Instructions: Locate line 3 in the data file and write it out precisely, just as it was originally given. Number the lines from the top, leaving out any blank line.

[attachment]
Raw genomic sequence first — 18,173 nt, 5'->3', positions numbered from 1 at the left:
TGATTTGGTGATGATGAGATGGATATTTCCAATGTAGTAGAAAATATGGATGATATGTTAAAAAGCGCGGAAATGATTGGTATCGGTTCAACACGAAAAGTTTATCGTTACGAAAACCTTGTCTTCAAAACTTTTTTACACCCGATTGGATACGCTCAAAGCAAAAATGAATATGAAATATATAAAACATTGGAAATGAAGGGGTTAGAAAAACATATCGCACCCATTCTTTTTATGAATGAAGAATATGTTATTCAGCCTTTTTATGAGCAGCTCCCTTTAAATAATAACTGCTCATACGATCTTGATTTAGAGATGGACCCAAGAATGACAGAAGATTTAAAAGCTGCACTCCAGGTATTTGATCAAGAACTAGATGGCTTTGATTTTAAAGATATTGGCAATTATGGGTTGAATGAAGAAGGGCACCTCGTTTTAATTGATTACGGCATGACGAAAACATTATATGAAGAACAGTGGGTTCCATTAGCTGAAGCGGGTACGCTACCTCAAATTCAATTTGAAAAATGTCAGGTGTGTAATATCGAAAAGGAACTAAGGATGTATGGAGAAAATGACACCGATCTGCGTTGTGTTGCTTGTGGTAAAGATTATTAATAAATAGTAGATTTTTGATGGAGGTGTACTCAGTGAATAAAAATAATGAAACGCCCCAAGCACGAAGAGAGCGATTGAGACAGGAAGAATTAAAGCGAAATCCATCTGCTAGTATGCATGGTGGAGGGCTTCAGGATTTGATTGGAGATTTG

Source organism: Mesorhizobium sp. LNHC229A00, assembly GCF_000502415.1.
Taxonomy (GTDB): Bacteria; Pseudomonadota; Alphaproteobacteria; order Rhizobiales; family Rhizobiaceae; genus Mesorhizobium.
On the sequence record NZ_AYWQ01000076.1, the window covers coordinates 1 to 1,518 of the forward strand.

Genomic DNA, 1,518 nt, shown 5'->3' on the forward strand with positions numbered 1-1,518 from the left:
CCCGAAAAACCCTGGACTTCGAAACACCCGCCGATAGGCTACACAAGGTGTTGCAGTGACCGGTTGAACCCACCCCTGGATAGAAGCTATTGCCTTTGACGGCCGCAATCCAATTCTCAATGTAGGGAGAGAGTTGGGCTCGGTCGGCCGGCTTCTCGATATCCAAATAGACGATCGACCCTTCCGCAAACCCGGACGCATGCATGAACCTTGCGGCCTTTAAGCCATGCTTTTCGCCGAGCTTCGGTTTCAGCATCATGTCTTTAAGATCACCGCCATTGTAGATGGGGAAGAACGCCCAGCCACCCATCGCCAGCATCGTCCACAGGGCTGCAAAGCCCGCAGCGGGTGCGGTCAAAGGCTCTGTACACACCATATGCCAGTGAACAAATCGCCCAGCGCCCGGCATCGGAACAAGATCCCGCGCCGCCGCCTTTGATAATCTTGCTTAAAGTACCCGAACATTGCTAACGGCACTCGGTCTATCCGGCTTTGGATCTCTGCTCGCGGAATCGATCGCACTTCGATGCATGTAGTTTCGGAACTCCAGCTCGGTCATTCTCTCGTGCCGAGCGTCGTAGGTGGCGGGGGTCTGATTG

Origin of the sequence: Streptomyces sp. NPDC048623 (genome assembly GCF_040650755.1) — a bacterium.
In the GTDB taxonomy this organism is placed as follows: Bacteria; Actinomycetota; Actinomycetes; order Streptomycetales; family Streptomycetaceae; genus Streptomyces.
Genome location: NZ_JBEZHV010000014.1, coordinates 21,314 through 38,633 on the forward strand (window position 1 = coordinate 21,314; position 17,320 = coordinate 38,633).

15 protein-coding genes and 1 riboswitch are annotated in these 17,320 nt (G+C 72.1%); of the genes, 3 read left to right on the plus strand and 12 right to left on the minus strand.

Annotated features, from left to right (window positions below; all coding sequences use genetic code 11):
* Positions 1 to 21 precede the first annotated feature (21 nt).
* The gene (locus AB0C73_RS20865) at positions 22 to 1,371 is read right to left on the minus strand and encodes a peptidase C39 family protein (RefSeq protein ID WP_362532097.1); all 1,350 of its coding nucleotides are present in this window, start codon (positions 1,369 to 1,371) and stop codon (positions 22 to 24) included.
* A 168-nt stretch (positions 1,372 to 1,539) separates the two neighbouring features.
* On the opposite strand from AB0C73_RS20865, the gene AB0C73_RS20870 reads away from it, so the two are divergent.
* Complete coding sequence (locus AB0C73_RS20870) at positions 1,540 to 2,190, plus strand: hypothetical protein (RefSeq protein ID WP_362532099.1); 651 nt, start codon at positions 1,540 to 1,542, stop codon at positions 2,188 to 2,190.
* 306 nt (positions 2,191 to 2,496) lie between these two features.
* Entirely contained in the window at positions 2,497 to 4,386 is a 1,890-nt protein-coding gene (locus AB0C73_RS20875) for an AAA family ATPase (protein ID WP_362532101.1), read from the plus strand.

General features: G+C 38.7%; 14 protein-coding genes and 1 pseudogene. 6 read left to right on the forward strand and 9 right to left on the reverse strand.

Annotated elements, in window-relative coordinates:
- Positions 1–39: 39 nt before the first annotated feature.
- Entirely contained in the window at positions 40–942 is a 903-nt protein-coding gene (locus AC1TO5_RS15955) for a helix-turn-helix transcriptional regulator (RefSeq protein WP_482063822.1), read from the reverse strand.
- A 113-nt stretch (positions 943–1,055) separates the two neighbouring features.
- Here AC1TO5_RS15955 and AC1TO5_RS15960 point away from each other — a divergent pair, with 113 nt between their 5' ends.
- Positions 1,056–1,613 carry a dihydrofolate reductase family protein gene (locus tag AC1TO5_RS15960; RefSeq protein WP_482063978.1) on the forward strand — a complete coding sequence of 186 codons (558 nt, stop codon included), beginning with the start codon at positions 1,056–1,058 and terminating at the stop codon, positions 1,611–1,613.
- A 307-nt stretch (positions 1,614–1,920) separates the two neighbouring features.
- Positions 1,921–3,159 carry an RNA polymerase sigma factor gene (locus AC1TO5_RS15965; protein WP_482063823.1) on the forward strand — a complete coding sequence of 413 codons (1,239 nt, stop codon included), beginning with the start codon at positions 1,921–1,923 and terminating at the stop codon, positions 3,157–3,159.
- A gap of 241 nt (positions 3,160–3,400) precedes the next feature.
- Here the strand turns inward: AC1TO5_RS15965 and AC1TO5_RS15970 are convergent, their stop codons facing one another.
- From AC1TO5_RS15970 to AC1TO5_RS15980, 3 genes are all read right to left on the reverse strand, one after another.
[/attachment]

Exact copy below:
Source organism: Mesorhizobium sp. LNHC229A00, assembly GCF_000502415.1.